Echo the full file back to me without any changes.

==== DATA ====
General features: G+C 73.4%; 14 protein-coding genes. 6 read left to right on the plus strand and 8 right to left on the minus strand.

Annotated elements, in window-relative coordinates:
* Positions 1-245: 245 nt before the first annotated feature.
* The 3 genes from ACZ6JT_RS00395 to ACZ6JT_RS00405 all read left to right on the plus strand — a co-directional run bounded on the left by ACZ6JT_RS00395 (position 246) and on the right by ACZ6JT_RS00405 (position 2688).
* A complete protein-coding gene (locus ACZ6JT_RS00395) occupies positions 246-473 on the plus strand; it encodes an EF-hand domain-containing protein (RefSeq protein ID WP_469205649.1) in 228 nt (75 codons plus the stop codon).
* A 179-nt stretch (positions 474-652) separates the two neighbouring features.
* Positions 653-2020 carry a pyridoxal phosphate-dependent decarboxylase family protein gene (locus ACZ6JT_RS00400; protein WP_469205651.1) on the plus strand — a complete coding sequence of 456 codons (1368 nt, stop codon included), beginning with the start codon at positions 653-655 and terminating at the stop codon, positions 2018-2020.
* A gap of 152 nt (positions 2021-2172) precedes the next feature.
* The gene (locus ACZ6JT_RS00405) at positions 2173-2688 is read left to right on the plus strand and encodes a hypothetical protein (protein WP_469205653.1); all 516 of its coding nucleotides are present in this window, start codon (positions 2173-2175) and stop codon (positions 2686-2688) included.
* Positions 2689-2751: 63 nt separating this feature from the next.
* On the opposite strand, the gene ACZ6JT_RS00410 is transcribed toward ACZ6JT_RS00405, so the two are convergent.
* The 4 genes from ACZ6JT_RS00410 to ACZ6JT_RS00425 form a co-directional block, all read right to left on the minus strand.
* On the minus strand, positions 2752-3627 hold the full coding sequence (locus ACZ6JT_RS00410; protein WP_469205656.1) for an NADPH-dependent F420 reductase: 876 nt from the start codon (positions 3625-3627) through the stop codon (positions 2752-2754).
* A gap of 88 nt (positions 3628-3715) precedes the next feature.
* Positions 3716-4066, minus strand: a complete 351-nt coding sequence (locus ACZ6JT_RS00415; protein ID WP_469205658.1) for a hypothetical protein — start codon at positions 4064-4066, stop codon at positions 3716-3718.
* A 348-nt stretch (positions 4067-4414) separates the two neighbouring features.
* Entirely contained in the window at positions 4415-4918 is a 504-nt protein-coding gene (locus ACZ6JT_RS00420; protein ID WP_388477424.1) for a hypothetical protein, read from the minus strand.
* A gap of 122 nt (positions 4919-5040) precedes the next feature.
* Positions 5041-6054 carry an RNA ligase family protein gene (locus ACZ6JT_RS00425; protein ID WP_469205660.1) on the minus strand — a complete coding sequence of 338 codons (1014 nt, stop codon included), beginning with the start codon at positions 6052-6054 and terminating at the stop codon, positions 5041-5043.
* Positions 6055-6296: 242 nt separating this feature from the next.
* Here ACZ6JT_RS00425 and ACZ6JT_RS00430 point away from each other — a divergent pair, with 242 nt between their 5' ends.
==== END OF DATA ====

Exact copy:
General features: G+C 73.4%; 14 protein-coding genes. 6 read left to right on the plus strand and 8 right to left on the minus strand.

Annotated elements, in window-relative coordinates:
* Positions 1-245: 245 nt before the first annotated feature.
* The 3 genes from ACZ6JT_RS00395 to ACZ6JT_RS00405 all read left to right on the plus strand — a co-directional run bounded on the left by ACZ6JT_RS00395 (position 246) and on the right by ACZ6JT_RS00405 (position 2688).
* A complete protein-coding gene (locus ACZ6JT_RS00395) occupies positions 246-473 on the plus strand; it encodes an EF-hand domain-containing protein (RefSeq protein ID WP_469205649.1) in 228 nt (75 codons plus the stop codon).
* A 179-nt stretch (positions 474-652) separates the two neighbouring features.
* Positions 653-2020 carry a pyridoxal phosphate-dependent decarboxylase family protein gene (locus ACZ6JT_RS00400; protein WP_469205651.1) on the plus strand — a complete coding sequence of 456 codons (1368 nt, stop codon included), beginning with the start codon at positions 653-655 and terminating at the stop codon, positions 2018-2020.
* A gap of 152 nt (positions 2021-2172) precedes the next feature.
* The gene (locus ACZ6JT_RS00405) at positions 2173-2688 is read left to right on the plus strand and encodes a hypothetical protein (protein WP_469205653.1); all 516 of its coding nucleotides are present in this window, start codon (positions 2173-2175) and stop codon (positions 2686-2688) included.
* Positions 2689-2751: 63 nt separating this feature from the next.
* On the opposite strand, the gene ACZ6JT_RS00410 is transcribed toward ACZ6JT_RS00405, so the two are convergent.
* The 4 genes from ACZ6JT_RS00410 to ACZ6JT_RS00425 form a co-directional block, all read right to left on the minus strand.
* On the minus strand, positions 2752-3627 hold the full coding sequence (locus ACZ6JT_RS00410; protein WP_469205656.1) for an NADPH-dependent F420 reductase: 876 nt from the start codon (positions 3625-3627) through the stop codon (positions 2752-2754).
* A gap of 88 nt (positions 3628-3715) precedes the next feature.
* Positions 3716-4066, minus strand: a complete 351-nt coding sequence (locus ACZ6JT_RS00415; protein ID WP_469205658.1) for a hypothetical protein — start codon at positions 4064-4066, stop codon at positions 3716-3718.
* A 348-nt stretch (positions 4067-4414) separates the two neighbouring features.
* Entirely contained in the window at positions 4415-4918 is a 504-nt protein-coding gene (locus ACZ6JT_RS00420; protein ID WP_388477424.1) for a hypothetical protein, read from the minus strand.
* A gap of 122 nt (positions 4919-5040) precedes the next feature.
* Positions 5041-6054 carry an RNA ligase family protein gene (locus ACZ6JT_RS00425; protein ID WP_469205660.1) on the minus strand — a complete coding sequence of 338 codons (1014 nt, stop codon included), beginning with the start codon at positions 6052-6054 and terminating at the stop codon, positions 5041-5043.
* Positions 6055-6296: 242 nt separating this feature from the next.
* Here ACZ6JT_RS00425 and ACZ6JT_RS00430 point away from each other — a divergent pair, with 242 nt between their 5' ends.